While Red Fern held the throne, I loved plenty of other books (the Narnia stories were probably the primary competitor), but it was the book that was mine when I was eight in a way that other books were not. It got under my skin and sent me off in search of other books that could provide at least a taste of whatever it was that happened when I lost myself in its pages. As the years went by, there were other books (I have not read Where the Red Fern Grows in many, many years and don’t know when I’ll return to it – probably with my kids when they’re old enough), favorite books, books I loved, books that were secretly and particularly mine. There still are, I suppose, although I don’t fall in love with the intensity of that eight-year-old fighting back the tears through the final pages of Where the Red Fern Grows, or the ten-year-old terrified by the journey through the mines of Moria, or the teenager absorbed in Pilgrim at Tinker Creek, or the college student studying Bonhoeffer’s Letters and Papers from Prison. I still find authors I love, books that sound some chord that harmonizes with something fundamental in me – I seem to remain more willing to fall in love with a book than many – but you can only read Where the Red Fern Grows for the first time that first time.

I’m writing about my mildly embarrassing love for a tale of a boy and his hunting dogs, because I’ve been trying to figure out why I’ve taken so long to reread The Brothers Karamazov, one of those books that I claimed as mine (along with all the other pretentious, self-serious, theologically-inclined college students who “just want to know what it’s all about, man”) when I first read it. It became the book when I first read it, the best novel ever written, the book that I wanted to wrestle with, to champion, to hold as mine. But, it was more than a decade before I picked it up again. Part of it is just that Dostoevsky is (in my experience) always a challenge to reread. “You can’t read Dostoevsky over and over” Hemingway says in A Moveable Feast, “How can a man write so badly, so unbelievably badly, and make you feel so deeply?” It’s the depth, that ability to make the reader feel like they are risking a case of brain fever (a real medical diagnosis in the 19th century, I’ve discovered), that makes rereading difficult (and perhaps, the “badness” plays a role too – although what actually constitutes Dostoevsky’s “badness” is a matter for debate). His books often leave me feeling exhausted in a way that Tolstoy or Eliot or Dickens do not. Dostoevsky (at least in the “big four” – Crime & Punishment, Demons, The Idiot and Brothers Karamazov) wants the reader to a wrestle with questions of ultimate meaning, and that takes energy (and maybe some sort of courage). And, I do think this sort of thing is easier for a young reader: the questions feel slightly more alive and open. Or, maybe it’s just that when I was young I had more of the resilience (and ignorance) needed to probe deeply into the “meaning of life.” It’s not that getting older means I have discovered settled answers to every metaphysical or existential dilemma, it’s more that I have built up my armor and evasive tactics over time and more often deal with these things at a glancing angle rather than head on. That’s the theory, anyway – I still feel like I get walloped with existential haymakers with uncomfortable frequency.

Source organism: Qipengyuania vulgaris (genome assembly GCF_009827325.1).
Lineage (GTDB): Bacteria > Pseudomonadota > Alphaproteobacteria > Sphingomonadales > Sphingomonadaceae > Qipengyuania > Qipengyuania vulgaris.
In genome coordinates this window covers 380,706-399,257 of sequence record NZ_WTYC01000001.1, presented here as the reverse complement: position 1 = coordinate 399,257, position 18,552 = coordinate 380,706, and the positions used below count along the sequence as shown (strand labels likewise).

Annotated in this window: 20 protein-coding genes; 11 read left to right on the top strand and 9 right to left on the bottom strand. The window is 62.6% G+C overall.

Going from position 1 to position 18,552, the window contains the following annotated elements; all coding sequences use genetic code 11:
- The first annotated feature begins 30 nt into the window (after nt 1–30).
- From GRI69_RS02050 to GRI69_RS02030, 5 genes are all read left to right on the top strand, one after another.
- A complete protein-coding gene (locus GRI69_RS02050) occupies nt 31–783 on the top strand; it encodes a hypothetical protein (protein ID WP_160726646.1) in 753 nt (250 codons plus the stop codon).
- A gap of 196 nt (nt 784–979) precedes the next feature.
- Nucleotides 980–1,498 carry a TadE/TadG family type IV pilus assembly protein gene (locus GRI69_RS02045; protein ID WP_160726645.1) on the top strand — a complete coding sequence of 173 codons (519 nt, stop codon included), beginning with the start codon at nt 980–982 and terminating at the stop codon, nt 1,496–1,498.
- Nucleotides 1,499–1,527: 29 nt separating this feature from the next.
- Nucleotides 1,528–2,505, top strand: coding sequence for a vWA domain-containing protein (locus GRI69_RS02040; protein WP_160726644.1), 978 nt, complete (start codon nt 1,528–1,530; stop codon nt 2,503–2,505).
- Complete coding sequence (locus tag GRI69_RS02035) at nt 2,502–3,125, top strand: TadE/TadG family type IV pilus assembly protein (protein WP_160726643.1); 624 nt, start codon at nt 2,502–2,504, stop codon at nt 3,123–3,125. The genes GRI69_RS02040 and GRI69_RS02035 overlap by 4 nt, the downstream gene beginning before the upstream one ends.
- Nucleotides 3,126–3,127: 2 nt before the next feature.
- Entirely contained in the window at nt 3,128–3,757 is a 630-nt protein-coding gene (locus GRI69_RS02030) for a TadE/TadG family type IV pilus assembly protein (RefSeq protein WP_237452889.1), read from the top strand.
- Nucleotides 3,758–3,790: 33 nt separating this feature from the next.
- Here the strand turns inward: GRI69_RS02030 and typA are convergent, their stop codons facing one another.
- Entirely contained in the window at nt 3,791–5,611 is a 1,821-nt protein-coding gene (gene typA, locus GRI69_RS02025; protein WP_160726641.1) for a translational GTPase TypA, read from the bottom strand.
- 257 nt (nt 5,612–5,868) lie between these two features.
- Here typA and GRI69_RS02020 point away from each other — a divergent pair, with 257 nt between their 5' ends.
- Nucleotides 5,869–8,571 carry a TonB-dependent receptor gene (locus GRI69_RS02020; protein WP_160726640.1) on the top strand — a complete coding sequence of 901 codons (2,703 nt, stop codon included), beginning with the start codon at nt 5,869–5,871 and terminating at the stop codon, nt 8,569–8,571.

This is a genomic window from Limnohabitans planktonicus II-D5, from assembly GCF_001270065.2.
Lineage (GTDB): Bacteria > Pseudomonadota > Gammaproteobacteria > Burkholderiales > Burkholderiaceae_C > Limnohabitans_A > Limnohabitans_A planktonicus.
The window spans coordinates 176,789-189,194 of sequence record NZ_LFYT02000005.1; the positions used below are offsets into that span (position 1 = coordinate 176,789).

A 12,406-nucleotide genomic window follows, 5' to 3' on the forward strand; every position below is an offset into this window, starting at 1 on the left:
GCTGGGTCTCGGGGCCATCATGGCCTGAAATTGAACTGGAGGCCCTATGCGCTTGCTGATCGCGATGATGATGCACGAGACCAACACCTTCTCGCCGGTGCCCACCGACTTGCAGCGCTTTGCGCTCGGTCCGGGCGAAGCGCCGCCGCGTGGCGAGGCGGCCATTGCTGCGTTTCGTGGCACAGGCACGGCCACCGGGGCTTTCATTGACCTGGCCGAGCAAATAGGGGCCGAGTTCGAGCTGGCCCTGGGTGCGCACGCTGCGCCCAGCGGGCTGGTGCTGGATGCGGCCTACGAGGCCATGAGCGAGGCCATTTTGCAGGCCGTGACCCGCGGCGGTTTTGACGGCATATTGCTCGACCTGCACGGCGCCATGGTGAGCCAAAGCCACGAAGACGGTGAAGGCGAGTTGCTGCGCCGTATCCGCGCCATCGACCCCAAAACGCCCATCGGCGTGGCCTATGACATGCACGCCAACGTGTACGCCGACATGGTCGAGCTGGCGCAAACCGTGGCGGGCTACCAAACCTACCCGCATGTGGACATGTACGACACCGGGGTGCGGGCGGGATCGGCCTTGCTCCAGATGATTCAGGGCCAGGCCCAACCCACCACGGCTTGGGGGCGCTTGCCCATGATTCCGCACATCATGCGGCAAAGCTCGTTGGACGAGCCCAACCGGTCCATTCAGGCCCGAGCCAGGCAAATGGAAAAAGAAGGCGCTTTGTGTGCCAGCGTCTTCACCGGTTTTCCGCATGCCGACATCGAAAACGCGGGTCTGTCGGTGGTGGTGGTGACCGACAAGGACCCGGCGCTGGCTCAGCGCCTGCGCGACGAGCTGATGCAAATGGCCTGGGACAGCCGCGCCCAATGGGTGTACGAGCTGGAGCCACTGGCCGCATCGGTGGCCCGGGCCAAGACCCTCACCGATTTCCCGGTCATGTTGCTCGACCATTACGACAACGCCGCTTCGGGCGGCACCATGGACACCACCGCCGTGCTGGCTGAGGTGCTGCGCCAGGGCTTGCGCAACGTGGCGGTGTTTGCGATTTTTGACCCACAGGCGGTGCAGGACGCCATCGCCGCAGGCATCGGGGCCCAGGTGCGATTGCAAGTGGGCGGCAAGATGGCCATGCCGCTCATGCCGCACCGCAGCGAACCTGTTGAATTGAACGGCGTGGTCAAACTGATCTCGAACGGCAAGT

So, that’s part of it, but part of it is also the whole you-can-only-read-Where-the-Red-Fern-Grows-for-the-first-time-that-first-time thing. What if I reread it, and didn’t like it? What if it wasn’t mine any longer, but some stranger’s (the stranger, in this case, being my younger self)? Or, alternatively, what if I’ve already so built the book into my personal mythology that I can’t encounter it any longer as a book, but can only see it as I made use of it in the past?